2014 Message from MSNJ President, Ruth Schulze, MD


As we begin a New Year, it seems like a perfect time to look back on 2013 and all that MSNJ has been doing.  At my inaugural last May, I suggested 5 initiatives as part of our strategic plan:

  1.                 Outreach for Hospital Staff and Large Group Membership
  2.                 Increased Student Participation
  3.                 Community Partnership
  4.                 Quality Certification for Medical Liability Insurance Reduction
  5.                 Coalition Building with Specialty Societies


While we have made progress in all these areas, our mission and battles continue.  But isn’t that a prime reason for MSNJ’s existence- to defend physicians in their professional battles – to be the representative voice of the physician community- to be the watchdog protecting the back of the medical profession.

Scope of practice, out-of-network payments, maintenance of certification, insurance network adequacy, physician exclusions, SGR repeal, ICD-10 conversion, medical liability reform and the prevention of bad legislation are all on MSNJ’s daily “to do “ list.

The MSNJ BOT was recently asked a visioning question at our November board retreat:

If there were no financial or staffing constraints, “I would like my medical society to….”

Board members consistently answered; Increase Effective Communication, Redefine Membership Options, Partner with Community Groups & Organizations, Promote Quality Medicine, Rebrand MSNJ, Create a Public Relations Campaign, Recapture Physician Esteem and ultimately, Increase MSNJ Relevance to Physicians.

These issues are of critical importance to NJ physicians, but interestingly, they are also the same issues which our neighboring states are tackling as well.  Physicians everywhere are struggling with similar issues and feeling equally frustrated and threatened by our flawed medical system.  So much of the daily practice of medicine seems like a fight- insurers, lawyers, legislators, administrators and sometimes even colleagues are all attacking us.  This onslaught has made many physicians jaded and negative. We, the entire physician community, need to recapture the positive side of medicine and reaffirm the healing aspect of our profession.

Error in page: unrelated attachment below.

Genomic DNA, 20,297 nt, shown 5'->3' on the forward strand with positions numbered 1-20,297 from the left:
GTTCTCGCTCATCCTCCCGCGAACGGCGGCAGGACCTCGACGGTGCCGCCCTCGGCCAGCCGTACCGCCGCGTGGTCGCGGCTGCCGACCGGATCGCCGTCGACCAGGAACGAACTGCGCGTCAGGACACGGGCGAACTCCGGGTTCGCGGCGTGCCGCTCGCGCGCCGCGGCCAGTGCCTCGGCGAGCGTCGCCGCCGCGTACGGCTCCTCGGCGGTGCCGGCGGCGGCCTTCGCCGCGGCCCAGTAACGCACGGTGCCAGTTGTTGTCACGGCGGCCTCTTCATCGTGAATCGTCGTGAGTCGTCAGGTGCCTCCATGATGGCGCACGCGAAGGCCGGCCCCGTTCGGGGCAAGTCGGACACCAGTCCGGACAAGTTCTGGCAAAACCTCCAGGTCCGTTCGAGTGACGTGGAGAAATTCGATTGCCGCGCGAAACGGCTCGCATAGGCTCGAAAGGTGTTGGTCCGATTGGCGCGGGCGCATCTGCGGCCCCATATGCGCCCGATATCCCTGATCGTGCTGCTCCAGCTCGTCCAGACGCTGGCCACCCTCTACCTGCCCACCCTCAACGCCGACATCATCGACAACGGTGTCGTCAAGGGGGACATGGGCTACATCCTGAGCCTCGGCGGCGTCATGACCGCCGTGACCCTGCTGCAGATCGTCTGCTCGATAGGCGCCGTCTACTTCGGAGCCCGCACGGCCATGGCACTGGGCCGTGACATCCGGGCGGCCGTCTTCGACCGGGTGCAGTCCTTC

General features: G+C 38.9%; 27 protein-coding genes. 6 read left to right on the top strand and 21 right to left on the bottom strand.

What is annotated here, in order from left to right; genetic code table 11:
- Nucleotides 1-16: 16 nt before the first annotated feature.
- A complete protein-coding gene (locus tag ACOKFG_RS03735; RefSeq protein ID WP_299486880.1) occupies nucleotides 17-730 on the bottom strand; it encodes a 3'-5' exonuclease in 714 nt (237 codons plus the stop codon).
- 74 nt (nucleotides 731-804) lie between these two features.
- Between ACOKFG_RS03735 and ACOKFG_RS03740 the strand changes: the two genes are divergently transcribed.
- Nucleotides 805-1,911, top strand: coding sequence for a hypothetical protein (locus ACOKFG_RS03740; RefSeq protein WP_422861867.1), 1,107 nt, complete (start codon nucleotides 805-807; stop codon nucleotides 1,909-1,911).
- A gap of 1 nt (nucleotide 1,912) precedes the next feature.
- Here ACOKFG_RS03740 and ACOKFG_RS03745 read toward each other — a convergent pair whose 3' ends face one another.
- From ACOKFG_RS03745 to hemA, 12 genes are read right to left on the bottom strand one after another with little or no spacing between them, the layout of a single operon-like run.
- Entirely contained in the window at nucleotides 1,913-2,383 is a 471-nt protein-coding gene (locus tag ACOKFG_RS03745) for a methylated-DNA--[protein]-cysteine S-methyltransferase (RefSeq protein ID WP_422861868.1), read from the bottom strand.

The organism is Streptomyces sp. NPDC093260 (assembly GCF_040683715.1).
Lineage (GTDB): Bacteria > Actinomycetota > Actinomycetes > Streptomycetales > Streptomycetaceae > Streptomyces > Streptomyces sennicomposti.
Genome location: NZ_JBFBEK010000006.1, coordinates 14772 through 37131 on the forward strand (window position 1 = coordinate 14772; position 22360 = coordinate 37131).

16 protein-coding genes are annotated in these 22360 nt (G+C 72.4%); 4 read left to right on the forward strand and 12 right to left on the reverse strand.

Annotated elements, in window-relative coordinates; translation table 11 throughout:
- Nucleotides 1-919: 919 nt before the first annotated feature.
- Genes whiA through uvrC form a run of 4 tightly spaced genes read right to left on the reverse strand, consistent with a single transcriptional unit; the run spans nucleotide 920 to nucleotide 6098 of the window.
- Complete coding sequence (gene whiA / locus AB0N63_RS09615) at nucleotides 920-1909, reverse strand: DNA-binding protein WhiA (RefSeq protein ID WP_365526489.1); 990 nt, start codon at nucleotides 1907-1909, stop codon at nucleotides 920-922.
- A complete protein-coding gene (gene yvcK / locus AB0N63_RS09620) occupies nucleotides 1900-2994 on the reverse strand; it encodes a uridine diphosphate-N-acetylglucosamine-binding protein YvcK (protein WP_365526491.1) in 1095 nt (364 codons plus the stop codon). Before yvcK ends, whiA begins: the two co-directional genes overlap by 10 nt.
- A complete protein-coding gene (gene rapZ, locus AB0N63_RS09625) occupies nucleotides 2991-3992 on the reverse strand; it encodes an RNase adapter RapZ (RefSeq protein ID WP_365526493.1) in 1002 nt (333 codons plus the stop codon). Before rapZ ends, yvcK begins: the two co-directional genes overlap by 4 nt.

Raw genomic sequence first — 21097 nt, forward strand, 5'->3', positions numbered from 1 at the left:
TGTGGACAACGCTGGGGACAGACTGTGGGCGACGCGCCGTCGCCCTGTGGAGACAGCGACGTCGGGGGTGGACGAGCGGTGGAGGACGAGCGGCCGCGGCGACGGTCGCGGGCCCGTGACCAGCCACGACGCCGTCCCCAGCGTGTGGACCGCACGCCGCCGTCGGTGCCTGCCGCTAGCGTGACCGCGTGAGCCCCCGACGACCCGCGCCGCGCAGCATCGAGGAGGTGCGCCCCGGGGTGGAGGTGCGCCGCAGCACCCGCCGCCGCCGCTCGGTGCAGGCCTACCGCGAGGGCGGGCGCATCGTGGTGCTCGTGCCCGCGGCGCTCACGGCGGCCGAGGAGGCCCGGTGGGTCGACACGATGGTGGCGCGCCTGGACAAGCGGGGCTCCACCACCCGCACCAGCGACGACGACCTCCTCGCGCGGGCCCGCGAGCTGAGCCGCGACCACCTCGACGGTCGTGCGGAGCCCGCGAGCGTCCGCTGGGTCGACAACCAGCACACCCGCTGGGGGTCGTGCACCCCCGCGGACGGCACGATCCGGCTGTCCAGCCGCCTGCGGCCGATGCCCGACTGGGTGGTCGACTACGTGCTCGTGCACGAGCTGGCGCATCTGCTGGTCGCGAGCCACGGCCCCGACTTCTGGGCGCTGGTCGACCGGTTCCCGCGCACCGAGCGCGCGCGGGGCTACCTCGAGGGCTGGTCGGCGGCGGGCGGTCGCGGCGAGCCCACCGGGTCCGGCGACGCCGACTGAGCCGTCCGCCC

To that end, I have asked the MSNJ Foundation to help establish a physician led community outreach program targeting adolescent and young adult multicausational  health problems. This public health initiative is modeled after a similar program in Delaware entitled “OBVIOUS”.  I look forward to sharing more details as this program takes shape over the next months.  MSNJ is also introducing a “Women in Medicine” discussion series and CME program this March with a follow-up “Collaborative Health Team” event anticipated for the fall of 2014.  We are also facilitating scheduled quarterly meetings of all specialty societies so that the “Medical Voice” of NJ physicians can be one of unity and well-being.

Such programs are just the beginning of our campaign to revitalize our society and create,

“ The New MSNJ – The Voice of NJ Physicians”.

In February, the BOT will meet for Part 2 of our yearly retreat to establish our 2014 organizational strategic plan.  While there are less than 5 months left in my presidency, our collective mission has no endpoint.  MSNJ’s mission is not a destination but rather an ongoing journey.  Just as in 1766, MSNJ as  the physician voice, is speaking to protect our profession and promote the betterment of public health.  Individually our physician message is important but only heard by a select few.  Together, our physician voice can be powerful ,so let’s “Get Loud” in 2014 as MSNJ becomes “The Physician Voice” in NJ.

– Ruth Schulze, MD
MSNJ President


About MSNJ

Founded in 1766, the Medical Society of New Jersey is the oldest professional society in the United States. The organization and its dues-paying members are dedicated to a healthy New Jersey, working to ensure the sanctity of the physician–patient relationship. In representing all medical disciplines, MSNJ advocates for the rights of patients and physicians alike, for the delivery of the highest quality medical care. This allows response to the patients’ individual, varied needs, in an ethical and compassionate environment, in order to create a healthy Garden State and healthy citizens.

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